On climate, universities have a problem with blurred lines. They want to fight climate change, but at the same time they want to stay in the good graces of donors who don’t care about the issue; they want to be friends with the fossil fuel industry (which gives them money); they want to avoid the need to formulate ethical positions. What’s a university that wants to have it all to do?
We could, of course, keep having blurred lines. Blurred lines let us feel like we can have it all. The problem is that we need to have clear lines to deal with climate change. Our children would like us to have clear lines. The rest of the world and countless species on Earth need us to have clear lines. In the face of the climate problem, it is our responsibility to draw those lines in good faith and to be bold in our lives...
The article argues that universities should follow a University of Toronto report that suggests not financing companies whose "actions blatantly disregard the international effort to limit the rise in average global temperatures to not more than one and a half degrees Celsius above pre-industrial averages by 2050."
Check out this cartoon from Andrew David Cox of the Camel City Dispatch:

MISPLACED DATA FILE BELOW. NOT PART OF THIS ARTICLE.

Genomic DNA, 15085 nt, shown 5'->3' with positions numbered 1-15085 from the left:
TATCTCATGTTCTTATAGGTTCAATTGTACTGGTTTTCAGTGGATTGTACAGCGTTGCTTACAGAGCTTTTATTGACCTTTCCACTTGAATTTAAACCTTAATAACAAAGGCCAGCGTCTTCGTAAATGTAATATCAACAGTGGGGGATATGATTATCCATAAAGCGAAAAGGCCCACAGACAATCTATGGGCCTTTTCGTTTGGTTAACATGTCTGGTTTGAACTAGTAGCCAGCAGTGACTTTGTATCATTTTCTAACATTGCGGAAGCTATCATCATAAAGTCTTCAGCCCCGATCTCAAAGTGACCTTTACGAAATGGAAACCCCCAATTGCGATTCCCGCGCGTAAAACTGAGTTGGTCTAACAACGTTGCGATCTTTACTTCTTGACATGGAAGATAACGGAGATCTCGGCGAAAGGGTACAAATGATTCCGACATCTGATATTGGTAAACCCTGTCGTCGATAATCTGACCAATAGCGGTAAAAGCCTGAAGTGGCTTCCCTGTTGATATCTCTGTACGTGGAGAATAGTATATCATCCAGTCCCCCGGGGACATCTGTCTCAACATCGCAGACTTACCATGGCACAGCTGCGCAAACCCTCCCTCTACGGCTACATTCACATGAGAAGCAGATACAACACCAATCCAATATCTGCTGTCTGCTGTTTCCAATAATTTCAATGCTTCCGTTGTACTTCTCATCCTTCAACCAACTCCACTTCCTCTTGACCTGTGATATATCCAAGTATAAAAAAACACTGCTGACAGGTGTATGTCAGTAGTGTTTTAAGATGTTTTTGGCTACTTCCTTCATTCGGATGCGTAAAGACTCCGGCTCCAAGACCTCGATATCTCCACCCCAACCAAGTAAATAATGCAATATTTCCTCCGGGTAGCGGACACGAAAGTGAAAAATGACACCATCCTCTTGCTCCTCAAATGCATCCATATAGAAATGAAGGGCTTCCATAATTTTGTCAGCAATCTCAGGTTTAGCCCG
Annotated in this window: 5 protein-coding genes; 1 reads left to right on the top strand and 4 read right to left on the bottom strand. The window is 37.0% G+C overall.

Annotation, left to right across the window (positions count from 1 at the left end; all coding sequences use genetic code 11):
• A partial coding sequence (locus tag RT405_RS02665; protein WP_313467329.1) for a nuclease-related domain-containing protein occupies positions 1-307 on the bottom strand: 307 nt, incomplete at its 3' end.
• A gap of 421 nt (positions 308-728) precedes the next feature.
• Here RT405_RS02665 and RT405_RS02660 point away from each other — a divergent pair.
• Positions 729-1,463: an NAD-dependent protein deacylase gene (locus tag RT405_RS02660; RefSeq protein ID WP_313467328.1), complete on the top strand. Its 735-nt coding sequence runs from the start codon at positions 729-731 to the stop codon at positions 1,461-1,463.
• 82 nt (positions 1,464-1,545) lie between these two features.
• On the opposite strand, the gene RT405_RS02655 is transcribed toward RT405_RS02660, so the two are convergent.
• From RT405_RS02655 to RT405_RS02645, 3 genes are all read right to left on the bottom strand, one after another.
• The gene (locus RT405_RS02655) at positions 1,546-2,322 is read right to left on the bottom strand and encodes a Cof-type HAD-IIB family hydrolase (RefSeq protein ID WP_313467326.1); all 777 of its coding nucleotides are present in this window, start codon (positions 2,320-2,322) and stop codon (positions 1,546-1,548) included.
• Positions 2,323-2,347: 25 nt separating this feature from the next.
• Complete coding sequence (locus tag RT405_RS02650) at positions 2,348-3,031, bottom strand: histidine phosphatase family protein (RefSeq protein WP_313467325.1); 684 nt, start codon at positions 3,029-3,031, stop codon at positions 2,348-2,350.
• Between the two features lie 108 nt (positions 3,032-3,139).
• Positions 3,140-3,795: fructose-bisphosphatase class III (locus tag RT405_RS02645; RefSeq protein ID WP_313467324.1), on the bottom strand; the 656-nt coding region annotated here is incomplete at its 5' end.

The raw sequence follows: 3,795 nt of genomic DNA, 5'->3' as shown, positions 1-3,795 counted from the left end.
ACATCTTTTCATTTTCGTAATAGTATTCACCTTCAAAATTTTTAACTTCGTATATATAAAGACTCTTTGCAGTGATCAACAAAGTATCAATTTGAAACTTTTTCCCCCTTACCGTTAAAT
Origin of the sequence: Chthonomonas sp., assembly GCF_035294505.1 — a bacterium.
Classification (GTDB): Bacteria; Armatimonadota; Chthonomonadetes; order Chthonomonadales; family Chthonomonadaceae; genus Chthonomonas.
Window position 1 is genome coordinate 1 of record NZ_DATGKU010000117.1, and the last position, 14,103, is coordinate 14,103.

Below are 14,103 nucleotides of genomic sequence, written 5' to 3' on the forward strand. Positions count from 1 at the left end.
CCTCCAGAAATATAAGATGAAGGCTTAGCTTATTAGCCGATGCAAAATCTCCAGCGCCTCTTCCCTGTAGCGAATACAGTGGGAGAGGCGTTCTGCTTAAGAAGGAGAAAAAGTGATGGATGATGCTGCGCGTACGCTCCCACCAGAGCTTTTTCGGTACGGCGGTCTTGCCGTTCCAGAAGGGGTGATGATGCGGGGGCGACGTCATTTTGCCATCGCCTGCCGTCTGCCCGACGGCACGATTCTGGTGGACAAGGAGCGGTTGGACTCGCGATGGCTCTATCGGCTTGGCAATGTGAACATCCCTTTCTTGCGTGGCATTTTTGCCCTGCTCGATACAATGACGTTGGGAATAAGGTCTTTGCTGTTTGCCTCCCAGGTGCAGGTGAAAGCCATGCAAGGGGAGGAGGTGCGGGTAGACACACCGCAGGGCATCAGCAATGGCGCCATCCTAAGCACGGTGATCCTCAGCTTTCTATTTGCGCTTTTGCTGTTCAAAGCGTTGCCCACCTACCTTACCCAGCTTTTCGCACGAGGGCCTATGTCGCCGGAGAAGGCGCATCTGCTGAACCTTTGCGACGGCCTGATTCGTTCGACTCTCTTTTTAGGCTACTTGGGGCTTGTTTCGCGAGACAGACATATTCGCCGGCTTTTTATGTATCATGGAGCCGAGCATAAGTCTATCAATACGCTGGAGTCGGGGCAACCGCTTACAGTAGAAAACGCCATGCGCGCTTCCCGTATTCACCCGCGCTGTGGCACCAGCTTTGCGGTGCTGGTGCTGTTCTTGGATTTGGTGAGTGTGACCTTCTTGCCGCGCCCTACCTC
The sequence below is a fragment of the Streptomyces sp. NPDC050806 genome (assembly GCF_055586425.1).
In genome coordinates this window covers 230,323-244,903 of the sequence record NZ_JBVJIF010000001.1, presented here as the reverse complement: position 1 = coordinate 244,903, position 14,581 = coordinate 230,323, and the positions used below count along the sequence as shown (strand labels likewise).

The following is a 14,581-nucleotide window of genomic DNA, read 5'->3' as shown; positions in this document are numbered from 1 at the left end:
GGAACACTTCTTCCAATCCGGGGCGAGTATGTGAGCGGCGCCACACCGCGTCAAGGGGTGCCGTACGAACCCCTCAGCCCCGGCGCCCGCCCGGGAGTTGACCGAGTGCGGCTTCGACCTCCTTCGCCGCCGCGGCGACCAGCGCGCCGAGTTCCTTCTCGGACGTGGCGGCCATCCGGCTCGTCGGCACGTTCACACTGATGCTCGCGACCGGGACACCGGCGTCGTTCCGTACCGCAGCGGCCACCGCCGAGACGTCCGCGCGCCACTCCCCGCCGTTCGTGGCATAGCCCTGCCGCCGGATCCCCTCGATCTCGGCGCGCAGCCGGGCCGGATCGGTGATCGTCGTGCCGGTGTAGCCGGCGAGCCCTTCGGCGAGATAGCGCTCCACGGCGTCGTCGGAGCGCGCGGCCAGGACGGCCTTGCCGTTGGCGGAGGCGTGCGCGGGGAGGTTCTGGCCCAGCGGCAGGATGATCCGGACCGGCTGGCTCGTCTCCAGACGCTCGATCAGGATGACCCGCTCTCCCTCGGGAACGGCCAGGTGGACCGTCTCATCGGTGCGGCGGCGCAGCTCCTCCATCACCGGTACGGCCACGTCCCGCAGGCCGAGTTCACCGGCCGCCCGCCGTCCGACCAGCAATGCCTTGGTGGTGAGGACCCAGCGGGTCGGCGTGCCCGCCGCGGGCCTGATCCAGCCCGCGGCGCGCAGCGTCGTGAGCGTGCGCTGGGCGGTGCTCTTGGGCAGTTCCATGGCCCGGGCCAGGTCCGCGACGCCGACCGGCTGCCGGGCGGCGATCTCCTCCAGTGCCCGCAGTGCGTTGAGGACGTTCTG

In the Chronicle of Higher Education, author Jane Mayer takes a look at the history of the Olin Foundation, which funded much of the conservative scholarship we are familiar with today, including on the legal and social framework for capitalism:
The Olin foundation’s most significant beachheads, however, were established in America’s law schools, where it bankrolled a new approach to jurisprudence known as Law and Economics. Lewis Powell, in an influential 1971 memo, had argued that "the judiciary may be the most important instrument for social, economic and political change." The Olin foundation agreed. As the courts expanded consumer, labor, and environmental rights and demanded racial and sexual equality and greater workplace safety, conservatives in business were desperate to find more legal leverage. Law and Economics became their tool.